Local (UPDATED) NWS Huntsville confirms EF-2 tornado caused damage | CullmanSense

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(UPDATED) NWS Huntsville confirms EF-2 tornado caused damage

HOLLY POND - The National Weather Service in Huntsville (NWSH) confirmed late Friday afternoon that it was an EF-2 tornado that caused the damage in Cullman and Marshall Counties Thursday night, saying the hardest hit areas were Holly Pond and Baileyton.

NWSH reported that the tornado traveled 13-and-a-half miles, carving a 300-yard-wide path in some areas, with maximum winds of 115 mph.

NWSH staff, surveying storm damage on the northeast side of Holly Pond Friday morning, made a preliminary statement that the damage was very likely caused by a small tornado.  Several area farms were hit in a line of severe damage over a half mile in length.  Farms and homes around County Roads 1716, 1732, 1735 and 1728 were hit hard, with reports to the Cullman Emergency Management Agency (CEMA) of incidents along Alabama Highway 67 indicating that some amount of damage extended several miles to the north.  Isolated reports of damage came from other areas as well.  Trees were down in many places, and a few utility lines were down. 

The Tribune traveled with CEMA and NWSH to tour a few of the stricken areas.

Andy Kula from NWSH said of the weather event, “It looks tornadic, just based on the path and some of the radar trends I looked at before we got here.  There was some rotation in the area.”

Kula stated that the line and extent of destruction, along with the nature of the damage which he described as “pretty chaotic,” was more indicative of a tornado than a straight-line or microburst wind event.  If the event was a tornado, he shared, it was likely a small F-0 or F-1, though final damage reports could see that raised to an F-2. We now know it was an F-2.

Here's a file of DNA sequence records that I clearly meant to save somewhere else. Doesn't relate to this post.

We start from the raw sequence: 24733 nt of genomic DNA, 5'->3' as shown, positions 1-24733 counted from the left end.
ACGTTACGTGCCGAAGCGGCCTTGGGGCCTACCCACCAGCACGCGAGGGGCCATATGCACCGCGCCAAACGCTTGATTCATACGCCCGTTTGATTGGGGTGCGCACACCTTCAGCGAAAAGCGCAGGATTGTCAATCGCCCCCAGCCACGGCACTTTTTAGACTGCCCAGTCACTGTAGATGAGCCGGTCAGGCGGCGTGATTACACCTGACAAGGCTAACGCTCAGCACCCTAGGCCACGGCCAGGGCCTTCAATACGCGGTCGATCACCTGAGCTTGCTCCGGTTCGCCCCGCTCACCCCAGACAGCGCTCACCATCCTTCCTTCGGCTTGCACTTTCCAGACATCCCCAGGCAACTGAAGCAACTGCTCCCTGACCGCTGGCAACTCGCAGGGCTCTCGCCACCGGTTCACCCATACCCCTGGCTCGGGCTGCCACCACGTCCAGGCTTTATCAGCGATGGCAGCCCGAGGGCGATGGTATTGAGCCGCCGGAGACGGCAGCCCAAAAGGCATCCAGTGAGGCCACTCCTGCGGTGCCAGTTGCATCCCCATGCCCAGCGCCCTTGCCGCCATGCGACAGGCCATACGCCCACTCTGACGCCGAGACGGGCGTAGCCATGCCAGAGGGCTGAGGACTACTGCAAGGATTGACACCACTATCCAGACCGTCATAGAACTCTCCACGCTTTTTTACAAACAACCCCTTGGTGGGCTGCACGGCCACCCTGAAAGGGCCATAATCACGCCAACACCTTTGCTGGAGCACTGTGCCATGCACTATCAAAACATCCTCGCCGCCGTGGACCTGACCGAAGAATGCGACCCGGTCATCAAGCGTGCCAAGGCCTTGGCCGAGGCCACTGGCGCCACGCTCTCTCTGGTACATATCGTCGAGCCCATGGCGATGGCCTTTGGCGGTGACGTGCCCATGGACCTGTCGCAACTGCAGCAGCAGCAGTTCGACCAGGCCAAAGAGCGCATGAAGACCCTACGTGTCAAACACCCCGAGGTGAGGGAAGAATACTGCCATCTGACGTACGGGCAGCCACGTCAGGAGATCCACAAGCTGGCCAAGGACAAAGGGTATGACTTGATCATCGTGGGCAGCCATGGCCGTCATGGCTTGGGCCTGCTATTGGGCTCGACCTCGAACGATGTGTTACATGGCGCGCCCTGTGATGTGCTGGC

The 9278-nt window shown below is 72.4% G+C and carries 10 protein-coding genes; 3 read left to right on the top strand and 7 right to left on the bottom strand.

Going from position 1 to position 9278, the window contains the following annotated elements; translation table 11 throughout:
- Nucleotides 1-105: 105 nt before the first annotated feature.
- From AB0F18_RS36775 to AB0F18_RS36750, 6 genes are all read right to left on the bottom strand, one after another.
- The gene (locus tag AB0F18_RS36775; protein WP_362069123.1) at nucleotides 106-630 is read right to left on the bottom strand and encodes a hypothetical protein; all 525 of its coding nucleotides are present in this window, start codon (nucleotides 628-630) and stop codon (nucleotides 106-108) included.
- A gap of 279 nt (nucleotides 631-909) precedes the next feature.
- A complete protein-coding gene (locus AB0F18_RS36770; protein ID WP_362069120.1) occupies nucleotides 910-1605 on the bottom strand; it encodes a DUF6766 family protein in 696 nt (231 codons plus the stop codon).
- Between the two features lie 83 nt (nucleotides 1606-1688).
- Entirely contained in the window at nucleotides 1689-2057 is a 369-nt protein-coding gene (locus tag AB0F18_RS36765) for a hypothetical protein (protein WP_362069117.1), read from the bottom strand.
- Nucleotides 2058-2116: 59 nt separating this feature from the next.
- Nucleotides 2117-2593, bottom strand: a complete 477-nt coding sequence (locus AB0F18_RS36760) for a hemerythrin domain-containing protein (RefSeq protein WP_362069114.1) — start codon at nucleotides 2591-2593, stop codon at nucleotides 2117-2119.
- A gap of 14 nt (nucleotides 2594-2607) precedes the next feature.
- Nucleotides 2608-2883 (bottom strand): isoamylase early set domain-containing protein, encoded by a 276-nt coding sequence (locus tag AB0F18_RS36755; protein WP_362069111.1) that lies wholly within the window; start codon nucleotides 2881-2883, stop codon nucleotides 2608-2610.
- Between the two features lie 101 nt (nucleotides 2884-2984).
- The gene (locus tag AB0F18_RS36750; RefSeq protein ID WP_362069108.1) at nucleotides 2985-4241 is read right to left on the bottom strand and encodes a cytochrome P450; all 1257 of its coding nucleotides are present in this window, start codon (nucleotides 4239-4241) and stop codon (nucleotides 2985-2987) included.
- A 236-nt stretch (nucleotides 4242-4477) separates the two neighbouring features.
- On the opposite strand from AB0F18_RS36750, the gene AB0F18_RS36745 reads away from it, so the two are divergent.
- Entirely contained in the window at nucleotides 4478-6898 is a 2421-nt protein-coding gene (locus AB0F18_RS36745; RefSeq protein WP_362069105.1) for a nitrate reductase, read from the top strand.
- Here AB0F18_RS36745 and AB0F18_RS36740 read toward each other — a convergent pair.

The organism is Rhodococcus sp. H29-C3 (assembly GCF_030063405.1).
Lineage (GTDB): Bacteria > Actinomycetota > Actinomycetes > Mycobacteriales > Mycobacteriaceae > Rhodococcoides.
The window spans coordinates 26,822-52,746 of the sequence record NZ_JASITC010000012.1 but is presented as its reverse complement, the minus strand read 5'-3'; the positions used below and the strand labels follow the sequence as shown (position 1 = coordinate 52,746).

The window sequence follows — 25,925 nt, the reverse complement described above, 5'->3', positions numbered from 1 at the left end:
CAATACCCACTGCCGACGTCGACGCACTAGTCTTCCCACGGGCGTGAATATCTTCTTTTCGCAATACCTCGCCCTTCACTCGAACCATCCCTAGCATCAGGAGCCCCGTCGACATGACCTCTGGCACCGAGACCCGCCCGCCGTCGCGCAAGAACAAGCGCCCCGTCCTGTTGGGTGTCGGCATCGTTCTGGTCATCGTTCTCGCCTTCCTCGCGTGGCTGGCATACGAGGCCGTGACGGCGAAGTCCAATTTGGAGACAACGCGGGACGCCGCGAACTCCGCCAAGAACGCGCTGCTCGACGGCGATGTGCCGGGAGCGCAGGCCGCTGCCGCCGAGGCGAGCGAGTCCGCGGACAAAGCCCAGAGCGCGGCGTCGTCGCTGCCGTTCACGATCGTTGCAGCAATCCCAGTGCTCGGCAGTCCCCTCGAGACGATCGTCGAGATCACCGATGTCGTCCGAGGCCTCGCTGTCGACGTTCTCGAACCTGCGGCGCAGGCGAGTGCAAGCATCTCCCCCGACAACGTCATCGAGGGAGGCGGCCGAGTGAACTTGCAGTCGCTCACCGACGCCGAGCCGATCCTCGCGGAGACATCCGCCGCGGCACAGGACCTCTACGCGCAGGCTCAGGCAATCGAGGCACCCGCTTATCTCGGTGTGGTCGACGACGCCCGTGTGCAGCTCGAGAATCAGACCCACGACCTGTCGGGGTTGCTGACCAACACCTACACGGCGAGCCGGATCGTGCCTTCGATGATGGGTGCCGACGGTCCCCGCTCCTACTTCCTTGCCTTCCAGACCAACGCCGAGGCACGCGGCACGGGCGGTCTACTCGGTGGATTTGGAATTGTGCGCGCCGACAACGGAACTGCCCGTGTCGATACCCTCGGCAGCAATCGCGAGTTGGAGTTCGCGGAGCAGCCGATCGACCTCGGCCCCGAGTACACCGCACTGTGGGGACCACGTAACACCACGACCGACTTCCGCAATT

Miraculously, no injuries were reported.

The tornado appears to have touched down first at Chambers Farm off County Road 1732, where multiple chicken houses suffered extreme damage.  The property owner spoke with The Tribune briefly, mainly expressing relief that no people had been caught in the destruction.  He declined to be interviewed, frustrated with the media and explaining that an individual claiming to be a reporter from another news agency had illegally entered his property early Friday morning, shooting video and pictures within the wreckage without permission, and continuing to take pictures after being told to leave.  The Tribune agreed to take no pictures or recordings on the property, and photographed scenes visible from public roads.

CEMA Director Phyllis Little planned for a busy day and evening ahead.  As she prepared to leave for the CEMA warehouse to pick up a truckload of tarps, she shared, “We’ll provide any kind of assistance we can.  We’re limited in what we can do.  From what I’ve seen, there’s an awful lot of damage, and it’s a disaster for our local folks.  It’s a disaster for me as the EMA director, but this will not warrant any kind of federal assistance, and the State of Alabama does not have any kind of disaster assistance fund, so we’re pretty much on our own with this disaster.  All disasters start local and end local, anyway.

“My job right now: I’m going to head back to Cullman.  We have a warehouse with some tarps stored in it.  I’m going to get some help and load as many as I can on the back of the truck, and bring those back out here for anybody that needs them.”

Little encouraged anyone who needs help to call 256-736-5388 and leave a voicemail.

“They can call me there and leave a message,” said Little, “because I’ll be in and out all weekend.  They can call the sheriff’s office if they have an urgent need.  If they call the sheriff’s office, the sheriff’s office can reach me by radio or by cell phone.

“We’ll do whatever we can.  (Cullman County) Commissioner (Kerry) Watson has been out here this morning, and so has Commissioner (Garry) Marchman, and I’ve spoken with Commissioner (Kenneth) Walker by phone.  I’m sure he’ll be out here, if he’s not already.  The County is willing to offer any assistance they can.  We’ll try and put people in touch with whatever resources we can.”

For those who need disaster assistance

Cullman Emergency Management Agency - 256-736-5388, leave message

If urgent, Cullman County Sheriff’s Office - 256-734-0342

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  • W.C. Mann
    Chambers Farm
  • W.C. Mann
    NWS Huntsville team with Phyllis Little of Cullman EMA